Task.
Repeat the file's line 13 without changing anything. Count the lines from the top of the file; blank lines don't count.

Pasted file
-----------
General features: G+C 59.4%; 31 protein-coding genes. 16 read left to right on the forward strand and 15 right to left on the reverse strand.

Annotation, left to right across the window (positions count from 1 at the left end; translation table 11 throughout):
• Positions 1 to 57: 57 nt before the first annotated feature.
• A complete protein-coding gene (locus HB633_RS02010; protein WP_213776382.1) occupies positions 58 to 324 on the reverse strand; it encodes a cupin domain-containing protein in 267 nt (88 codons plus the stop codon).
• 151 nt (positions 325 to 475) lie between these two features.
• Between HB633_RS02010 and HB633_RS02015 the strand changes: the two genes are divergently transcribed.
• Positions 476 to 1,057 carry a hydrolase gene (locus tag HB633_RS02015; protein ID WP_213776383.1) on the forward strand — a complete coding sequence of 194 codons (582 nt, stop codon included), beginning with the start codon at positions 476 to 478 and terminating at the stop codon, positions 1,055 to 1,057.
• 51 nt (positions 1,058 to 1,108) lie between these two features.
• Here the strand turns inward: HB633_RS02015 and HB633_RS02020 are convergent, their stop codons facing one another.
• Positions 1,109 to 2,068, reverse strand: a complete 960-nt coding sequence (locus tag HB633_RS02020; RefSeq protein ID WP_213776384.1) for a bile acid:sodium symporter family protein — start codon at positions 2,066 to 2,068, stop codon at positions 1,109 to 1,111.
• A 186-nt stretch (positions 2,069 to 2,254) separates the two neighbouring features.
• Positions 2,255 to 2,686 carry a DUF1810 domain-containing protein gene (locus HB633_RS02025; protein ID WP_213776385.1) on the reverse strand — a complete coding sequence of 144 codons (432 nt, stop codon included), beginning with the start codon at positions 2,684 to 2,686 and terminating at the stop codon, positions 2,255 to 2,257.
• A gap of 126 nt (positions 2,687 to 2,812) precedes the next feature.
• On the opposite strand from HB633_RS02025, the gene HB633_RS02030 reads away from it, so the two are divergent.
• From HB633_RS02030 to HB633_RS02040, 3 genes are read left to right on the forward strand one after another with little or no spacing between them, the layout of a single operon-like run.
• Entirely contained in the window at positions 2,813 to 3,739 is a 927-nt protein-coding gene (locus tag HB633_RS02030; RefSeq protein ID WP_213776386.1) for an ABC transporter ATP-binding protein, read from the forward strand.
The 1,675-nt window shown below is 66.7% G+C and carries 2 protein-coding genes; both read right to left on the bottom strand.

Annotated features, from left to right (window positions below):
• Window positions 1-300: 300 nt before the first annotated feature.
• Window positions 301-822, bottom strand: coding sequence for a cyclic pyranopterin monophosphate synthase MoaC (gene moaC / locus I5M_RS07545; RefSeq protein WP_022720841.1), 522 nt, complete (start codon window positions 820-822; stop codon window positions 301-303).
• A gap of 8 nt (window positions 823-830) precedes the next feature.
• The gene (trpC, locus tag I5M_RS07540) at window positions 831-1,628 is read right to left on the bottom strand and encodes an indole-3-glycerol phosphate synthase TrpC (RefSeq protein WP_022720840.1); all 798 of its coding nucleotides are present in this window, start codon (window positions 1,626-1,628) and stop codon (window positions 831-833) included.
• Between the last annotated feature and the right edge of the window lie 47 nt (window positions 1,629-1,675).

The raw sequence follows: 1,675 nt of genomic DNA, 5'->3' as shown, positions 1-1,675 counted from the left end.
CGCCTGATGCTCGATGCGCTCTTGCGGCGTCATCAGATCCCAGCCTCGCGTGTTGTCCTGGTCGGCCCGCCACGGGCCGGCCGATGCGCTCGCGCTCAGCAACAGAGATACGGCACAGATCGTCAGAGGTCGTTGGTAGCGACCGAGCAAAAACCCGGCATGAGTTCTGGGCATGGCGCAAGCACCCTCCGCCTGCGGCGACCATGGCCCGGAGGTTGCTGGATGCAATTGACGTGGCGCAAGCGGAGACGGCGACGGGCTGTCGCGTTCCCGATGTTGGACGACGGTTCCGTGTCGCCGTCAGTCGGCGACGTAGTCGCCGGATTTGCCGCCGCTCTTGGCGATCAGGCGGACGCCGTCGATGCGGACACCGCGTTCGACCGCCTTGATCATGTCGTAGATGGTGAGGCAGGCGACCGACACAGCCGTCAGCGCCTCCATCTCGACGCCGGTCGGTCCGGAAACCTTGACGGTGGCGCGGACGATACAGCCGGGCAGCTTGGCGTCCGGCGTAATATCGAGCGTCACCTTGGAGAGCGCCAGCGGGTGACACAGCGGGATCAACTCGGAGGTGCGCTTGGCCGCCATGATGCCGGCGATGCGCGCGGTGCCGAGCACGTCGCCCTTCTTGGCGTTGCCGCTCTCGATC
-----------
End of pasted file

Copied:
• A gap of 126 nt (positions 2,687 to 2,812) precedes the next feature.